Heidelberg Raceway Track Facts:
Heidelberg Raceway was an American auto racing track which was built near Heidelberg, Pennsylvania in Scott Township, Allegheny County, approximately 6 miles (9.7 km) southwest of Pittsburgh, Pennsylvania. It held weekly races and numerous special events between 1948 and 1973. It held four NASCAR Strictly Stock/Grand National Series and one NASCAR Convertible Division race between the 1940s and 1960s. In 1960, Heidelberg became the first track to fall off NASCAR’s tour. The land is now occupied by a shopping center called Raceway Plaza.
The track was the brainchild of the original Wrights Sea Food Inn owner, Ike Wright. It was originally constructed between 1947 and 1948 to be used as a horse racing establishment, with help and financial backing by Pittsburgh Steelers founder Art Rooney. When horse racing was not legalized in Pennsylvania., the track was converted into a place for autos to compete. The original track was a 1/2-mile dirt track that eventually had a 1/4-mile track cut into its infield. The tracks shared part of a straightaway that existed in front of the main grandstands. Over the final years of the tracks existence, there was also a figure-8 course being used within the quarter-mile section of the track.
The first races happened at the track in May 1948. The first event was almost rained out, but track officials had drivers pilot their race cars around the course, using the heat buildup from the vehicle’s tires to dry the track surface. Once the races began, the air became dusty from the cars racing around the track. The Observer-Reporter interviewed fans after the track closed, and they reported that the air was so dusty that fans could rarely see the race cars come down the straightaways. Thursday nights were selected because the Pittsburgh Pirates Major League Baseball team had only three Thursday night baseball games that season. Midget cars were the first weekly series, featuring drivers Jimmy Bryan, Bill Schindler, Al Shaffer, and Billy Spear. They raced on the 1/4 mile inner track. Special events featured sprint cars on the 1/2-mile track. From 1950 until 1953, the track began hosting coupe racing under NASCAR sanction. In 1954, Ed Witzberger took over promotion of the track, and eventually formed the Pittsburgh Racing Association (PRA) which raced coupes up to five nights per week including Thursday nights at Heidelberg. Other tracks in the association included South Park Speedway, Monduke Speedway, and Clinton Speedway. Chris Economaki, was the track announcer for special events in the 1950s. The track featured coupes until 1961, then late models became the track’s main class.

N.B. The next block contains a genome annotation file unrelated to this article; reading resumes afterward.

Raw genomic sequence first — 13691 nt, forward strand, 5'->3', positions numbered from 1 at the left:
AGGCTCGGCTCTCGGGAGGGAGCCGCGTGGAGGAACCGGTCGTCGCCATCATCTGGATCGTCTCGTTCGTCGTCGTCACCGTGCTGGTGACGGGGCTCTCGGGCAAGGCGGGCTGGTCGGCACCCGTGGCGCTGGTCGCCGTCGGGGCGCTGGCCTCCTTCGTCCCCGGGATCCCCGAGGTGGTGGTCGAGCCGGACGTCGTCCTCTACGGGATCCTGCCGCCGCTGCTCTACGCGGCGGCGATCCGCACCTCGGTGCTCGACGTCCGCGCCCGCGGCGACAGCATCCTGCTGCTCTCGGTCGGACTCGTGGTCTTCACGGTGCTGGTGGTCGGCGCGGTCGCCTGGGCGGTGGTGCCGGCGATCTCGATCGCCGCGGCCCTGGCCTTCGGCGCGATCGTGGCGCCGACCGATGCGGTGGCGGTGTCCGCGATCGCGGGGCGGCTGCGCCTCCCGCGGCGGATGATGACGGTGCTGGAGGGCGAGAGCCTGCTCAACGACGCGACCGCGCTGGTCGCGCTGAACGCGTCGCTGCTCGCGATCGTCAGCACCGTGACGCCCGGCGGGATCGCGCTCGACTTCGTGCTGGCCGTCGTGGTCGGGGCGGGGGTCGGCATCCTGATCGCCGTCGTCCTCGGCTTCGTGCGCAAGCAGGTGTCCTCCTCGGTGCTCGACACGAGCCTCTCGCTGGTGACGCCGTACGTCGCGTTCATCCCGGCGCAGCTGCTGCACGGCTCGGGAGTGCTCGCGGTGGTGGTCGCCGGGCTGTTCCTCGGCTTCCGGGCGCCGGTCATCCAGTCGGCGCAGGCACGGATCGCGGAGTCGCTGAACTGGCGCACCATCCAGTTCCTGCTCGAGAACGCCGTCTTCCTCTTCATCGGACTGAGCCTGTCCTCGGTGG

Witzberger had both tracks paved before the 1967 season. At the end of the 1972 season, when track promoter Ed Witzberger and driver Tom Colella could not come to terms on a three-year lease, an agreement was reached where Colella would lease the track, for one year, in 1973. The track was permanently closed at the end of the 1973 season. In an interview in 2007, Colella cited the 1973 oil crisis and urban sprawl as factors in the decision. Ed Howe won the last race on the track, a 250-lap special event, in 1973. Herb Scott had won more championships at Heidelberg than any other driver with a total of ten season championships.
Nick Garin decided to build a Pennsylvania Motor Speedway in Imperial, Pennsylvania and he purchased many of the components from Heidelberg. He used the bleachers and fence from around the track at the new speedway. The site formally known as Heidelberg Raceway is now “Raceway Plaza”; a shopping strip mall that includes a Walmart, Lowe’s Home Improvement, and Shop-N-Save.
There wasn’t a facility in Western Pennsylvania and very few in the country that matched its amenities. The seating was state-of-the-art stuff. Witzberger had an electric scoreboard before anybody else had it. He had a press box with theater seating in it and it was air-conditioned. That track then is probably better than 90 percent of the tracks that exist today. And that was back in the ’60s and ’70s. He was always very progressive at the short-track level.— Larry Mattingly, Jennerstown Speedway GM and former track publicist